Car parks were full, the town's streets were busy and traders were doing a brisk trade. More than anything there was a buzz about the place, people eager to stop and chat to those they might not have seen for maybe the whole of lockdown. The happiness of a 'new normal' was infectious.
But it is very much a new normal with shoppers doing that strange to-and-fro dance, not knowing how much room to give those coming in the opposite direction on pavements and that awkward moment when friends start to go in for the hug or handshake and then step back.
And while those shopping on Oswestry's market were very obviously pleased to see the town business, there was just a little anxiety.
Pensioners, Gareth and Tegwen Jones were delighted to bump into friends David and Sondra Rowlands but former mayor Gareth said it was still too early for people to drop their guard.
He and his wife kept their masks on, although they were outdoors, and said it was be a long time before the real normal would return.
"I think we are in for the long haul," he said. "This virus is going to be with us for a long time and people need to be aware of that. I am not sure I would to go on our usual coach holiday this year for instance. I don't think I would feel comfortable."
Tegwen said it was lovely to see more people out and about in the town. "But if people do get too close then it does feel uncomfortable," she said.
The four were discussing the Oswestry Senior Citizens club closed all through lockdown and looking forward to activities returning. "The first thing we will need to do is go in and clean the building and ensure it is Covid safe," David said.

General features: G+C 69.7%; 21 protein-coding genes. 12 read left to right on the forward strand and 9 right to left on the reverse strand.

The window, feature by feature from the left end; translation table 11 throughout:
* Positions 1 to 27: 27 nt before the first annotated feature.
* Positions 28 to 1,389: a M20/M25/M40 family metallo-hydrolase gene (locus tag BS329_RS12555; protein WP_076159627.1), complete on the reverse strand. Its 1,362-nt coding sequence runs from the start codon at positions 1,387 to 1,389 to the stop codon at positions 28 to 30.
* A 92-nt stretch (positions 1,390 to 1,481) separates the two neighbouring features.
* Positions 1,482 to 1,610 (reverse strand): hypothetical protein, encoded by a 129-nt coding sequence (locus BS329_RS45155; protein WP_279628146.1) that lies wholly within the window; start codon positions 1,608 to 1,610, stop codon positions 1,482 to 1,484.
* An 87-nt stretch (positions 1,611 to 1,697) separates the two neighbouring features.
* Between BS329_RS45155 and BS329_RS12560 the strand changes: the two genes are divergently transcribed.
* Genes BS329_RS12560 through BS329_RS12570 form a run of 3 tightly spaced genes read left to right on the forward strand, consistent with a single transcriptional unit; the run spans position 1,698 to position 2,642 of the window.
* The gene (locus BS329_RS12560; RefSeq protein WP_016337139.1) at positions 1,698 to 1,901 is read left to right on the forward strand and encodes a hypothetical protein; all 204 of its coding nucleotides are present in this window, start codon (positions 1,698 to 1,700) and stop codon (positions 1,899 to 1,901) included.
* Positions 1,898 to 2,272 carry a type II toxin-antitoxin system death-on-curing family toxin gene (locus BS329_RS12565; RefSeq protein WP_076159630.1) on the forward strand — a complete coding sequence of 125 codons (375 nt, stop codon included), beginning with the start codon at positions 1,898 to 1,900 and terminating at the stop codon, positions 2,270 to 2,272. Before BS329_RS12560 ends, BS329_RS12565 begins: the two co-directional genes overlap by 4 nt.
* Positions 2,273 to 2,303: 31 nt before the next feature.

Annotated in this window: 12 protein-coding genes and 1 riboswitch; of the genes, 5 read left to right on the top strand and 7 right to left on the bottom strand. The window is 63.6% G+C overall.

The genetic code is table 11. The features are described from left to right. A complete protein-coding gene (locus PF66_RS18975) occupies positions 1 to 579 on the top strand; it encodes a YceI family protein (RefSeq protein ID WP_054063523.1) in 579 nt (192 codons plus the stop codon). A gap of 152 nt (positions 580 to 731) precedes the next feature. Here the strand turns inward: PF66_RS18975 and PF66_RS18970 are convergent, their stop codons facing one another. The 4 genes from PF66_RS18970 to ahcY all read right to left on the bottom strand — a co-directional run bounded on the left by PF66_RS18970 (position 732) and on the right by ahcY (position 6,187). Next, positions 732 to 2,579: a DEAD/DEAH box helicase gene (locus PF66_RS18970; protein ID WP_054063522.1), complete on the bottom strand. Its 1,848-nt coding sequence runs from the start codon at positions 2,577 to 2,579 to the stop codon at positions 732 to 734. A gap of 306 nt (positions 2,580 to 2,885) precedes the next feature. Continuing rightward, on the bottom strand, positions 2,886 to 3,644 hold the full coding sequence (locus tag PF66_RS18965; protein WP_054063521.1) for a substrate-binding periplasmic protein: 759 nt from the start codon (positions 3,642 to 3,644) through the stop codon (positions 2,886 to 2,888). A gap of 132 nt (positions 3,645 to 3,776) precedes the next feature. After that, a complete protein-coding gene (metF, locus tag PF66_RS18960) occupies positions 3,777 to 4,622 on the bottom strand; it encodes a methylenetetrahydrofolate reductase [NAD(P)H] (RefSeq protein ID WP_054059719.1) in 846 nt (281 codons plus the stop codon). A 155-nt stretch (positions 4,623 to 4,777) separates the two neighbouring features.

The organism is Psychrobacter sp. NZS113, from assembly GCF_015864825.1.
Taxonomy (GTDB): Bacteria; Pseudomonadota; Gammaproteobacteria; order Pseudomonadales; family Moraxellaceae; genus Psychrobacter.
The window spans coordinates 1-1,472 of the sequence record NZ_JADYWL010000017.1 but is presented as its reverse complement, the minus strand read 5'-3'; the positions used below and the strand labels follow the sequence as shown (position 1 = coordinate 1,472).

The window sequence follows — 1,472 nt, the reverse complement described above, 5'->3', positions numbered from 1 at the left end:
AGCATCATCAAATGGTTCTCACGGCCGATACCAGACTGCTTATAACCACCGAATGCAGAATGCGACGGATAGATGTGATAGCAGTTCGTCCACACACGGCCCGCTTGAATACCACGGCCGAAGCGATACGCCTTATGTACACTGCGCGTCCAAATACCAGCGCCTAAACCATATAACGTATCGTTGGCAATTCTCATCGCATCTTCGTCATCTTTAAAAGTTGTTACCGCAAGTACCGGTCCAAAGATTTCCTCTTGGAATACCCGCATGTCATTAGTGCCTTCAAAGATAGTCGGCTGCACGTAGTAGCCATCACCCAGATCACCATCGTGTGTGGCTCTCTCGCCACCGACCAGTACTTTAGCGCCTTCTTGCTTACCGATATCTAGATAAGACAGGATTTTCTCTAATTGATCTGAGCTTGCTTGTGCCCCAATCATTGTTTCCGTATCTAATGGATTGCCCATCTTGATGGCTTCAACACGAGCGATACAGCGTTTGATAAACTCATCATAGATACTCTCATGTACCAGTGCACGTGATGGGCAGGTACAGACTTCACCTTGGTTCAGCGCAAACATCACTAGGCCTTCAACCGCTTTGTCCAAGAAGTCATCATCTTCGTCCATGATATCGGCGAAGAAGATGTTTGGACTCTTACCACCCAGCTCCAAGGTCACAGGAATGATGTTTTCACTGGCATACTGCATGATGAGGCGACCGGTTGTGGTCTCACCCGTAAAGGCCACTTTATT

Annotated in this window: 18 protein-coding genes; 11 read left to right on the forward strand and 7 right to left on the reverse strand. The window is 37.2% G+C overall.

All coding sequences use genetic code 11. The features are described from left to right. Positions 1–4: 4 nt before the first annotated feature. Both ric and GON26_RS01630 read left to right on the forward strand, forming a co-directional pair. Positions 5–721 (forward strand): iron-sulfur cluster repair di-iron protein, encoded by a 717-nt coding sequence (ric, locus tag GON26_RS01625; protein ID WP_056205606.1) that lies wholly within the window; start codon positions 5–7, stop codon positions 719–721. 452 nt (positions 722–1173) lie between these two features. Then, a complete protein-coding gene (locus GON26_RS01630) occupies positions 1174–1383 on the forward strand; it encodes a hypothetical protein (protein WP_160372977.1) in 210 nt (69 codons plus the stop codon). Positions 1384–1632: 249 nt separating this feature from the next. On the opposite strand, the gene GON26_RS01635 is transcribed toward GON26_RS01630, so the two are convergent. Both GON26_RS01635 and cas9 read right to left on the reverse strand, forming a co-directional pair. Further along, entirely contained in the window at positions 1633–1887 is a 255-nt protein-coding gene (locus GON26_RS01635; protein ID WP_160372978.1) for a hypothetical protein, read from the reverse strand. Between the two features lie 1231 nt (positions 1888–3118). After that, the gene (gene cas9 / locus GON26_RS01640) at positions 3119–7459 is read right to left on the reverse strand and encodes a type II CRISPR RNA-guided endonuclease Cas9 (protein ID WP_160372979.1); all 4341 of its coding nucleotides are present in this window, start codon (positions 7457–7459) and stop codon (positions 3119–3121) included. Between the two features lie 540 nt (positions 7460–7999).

Like Gareth, Heather Bickerton, is a former mayor of Oswestry. She and husband, John, said they were not worried at all about the virus.
Heather, who has health problems, said: "If everyone does what they are supposed to do then it will be alright. And it is good to see a buzz in the town."
"I have my mask with me for when I have to put it on and I will continue to follow the rules. But I'm not wearing it outside," John said.
While Allan Stokes is relaxed about his safety and the way people in Oswestry have generally followed lockdown rules, he is worried for his and other businesses.
Stokes Funfair has not been out and about for about 18 months and he says the next unlocking of restrictions that will allow him to be up and running depends, heavily on how people behave.
"If people don't stick to the rules and this Indian variant gets out of control then we wont be able to start operating again," he said.
"I'm not worried for myself, I am fit and active, but I do worry for the business and for other businesses that are depending on June 21 and the unlocking for more restrictions.
"I think all the scaremongering about the variant is being done to make sure that everyone has the vaccine. I cannot understand why they don't."